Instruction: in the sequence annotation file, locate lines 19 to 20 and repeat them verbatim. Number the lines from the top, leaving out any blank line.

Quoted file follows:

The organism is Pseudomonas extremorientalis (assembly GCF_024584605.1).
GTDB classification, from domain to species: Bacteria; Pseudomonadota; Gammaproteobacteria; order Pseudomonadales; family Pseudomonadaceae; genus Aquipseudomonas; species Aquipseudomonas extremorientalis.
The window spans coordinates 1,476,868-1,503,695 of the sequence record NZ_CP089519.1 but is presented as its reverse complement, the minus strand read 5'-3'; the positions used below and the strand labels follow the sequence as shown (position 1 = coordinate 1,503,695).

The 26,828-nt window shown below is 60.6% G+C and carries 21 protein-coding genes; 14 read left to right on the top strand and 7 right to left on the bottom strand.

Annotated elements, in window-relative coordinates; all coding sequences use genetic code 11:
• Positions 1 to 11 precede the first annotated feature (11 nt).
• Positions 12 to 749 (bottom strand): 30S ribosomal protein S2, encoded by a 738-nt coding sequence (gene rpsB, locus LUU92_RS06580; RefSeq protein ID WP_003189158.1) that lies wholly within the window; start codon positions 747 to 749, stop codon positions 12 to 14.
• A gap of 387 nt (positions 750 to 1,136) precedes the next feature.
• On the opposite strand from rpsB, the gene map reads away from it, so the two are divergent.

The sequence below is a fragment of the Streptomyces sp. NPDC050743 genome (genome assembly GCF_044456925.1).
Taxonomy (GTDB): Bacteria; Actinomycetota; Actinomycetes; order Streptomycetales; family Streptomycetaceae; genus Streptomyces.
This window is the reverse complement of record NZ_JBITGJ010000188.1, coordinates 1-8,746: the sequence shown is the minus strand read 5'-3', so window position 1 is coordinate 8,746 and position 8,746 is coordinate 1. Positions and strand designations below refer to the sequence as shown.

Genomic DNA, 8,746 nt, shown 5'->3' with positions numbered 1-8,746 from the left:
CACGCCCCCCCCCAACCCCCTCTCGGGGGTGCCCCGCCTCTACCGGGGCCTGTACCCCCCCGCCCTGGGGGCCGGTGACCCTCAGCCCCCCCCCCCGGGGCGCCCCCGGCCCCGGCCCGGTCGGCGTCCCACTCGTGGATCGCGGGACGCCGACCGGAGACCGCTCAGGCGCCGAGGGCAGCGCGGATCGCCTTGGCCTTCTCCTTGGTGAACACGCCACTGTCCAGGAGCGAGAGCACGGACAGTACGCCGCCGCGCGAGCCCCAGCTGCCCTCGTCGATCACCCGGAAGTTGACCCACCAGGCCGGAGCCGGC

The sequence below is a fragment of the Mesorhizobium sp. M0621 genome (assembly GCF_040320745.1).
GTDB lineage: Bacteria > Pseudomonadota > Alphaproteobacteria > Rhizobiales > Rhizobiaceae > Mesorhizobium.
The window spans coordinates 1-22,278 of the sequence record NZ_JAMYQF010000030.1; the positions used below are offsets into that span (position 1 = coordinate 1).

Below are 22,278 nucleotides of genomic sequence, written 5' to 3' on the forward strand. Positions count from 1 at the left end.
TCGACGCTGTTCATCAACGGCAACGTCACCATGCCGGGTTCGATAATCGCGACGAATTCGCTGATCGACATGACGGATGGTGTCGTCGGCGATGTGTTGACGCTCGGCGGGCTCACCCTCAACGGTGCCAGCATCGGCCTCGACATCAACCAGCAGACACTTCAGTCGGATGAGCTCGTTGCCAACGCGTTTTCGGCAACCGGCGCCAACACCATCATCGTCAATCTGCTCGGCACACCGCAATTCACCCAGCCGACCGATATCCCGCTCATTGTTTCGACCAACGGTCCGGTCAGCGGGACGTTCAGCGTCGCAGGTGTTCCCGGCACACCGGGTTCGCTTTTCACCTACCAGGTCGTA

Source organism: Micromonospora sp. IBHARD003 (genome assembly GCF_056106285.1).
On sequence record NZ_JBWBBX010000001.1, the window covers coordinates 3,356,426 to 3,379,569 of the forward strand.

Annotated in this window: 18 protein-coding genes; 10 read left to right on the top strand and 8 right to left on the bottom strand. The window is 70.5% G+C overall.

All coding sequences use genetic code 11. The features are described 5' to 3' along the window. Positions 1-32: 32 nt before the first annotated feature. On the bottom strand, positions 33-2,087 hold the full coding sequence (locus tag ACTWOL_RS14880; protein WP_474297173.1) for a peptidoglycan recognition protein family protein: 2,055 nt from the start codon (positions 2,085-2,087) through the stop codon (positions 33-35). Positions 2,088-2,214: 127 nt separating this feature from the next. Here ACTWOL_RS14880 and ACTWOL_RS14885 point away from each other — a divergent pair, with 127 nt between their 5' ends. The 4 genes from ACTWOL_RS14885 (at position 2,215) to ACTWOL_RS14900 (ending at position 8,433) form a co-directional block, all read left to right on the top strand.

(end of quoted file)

TCGACGCTGTTCATCAACGGCAACGTCACCATGCCGGGTTCGATAATCGCGACGAATTCGCTGATCGACATGACGGATGGTGTCGTCGGCGATGTGTTGACGCTCGGCGGGCTCACCCTCAACGGTGCCAGCATCGGCCTCGACATCAACCAGCAGACACTTCAGTCGGATGAGCTCGTTGCCAACGCGTTTTCGGCAACCGGCGCCAACACCATCATCGTCAATCTGCTCGGCACACCGCAATTCACCCAGCCGACCGATATCCCGCTCATTGTTTCGACCAACGGTCCGGTCAGCGGGACGTTCAGCGTCGCAGGTGTTCCCGGCACACCGGGTTCGCTTTTCACCTACCAGGTCGTA

Source organism: Micromonospora sp. IBHARD003 (genome assembly GCF_056106285.1).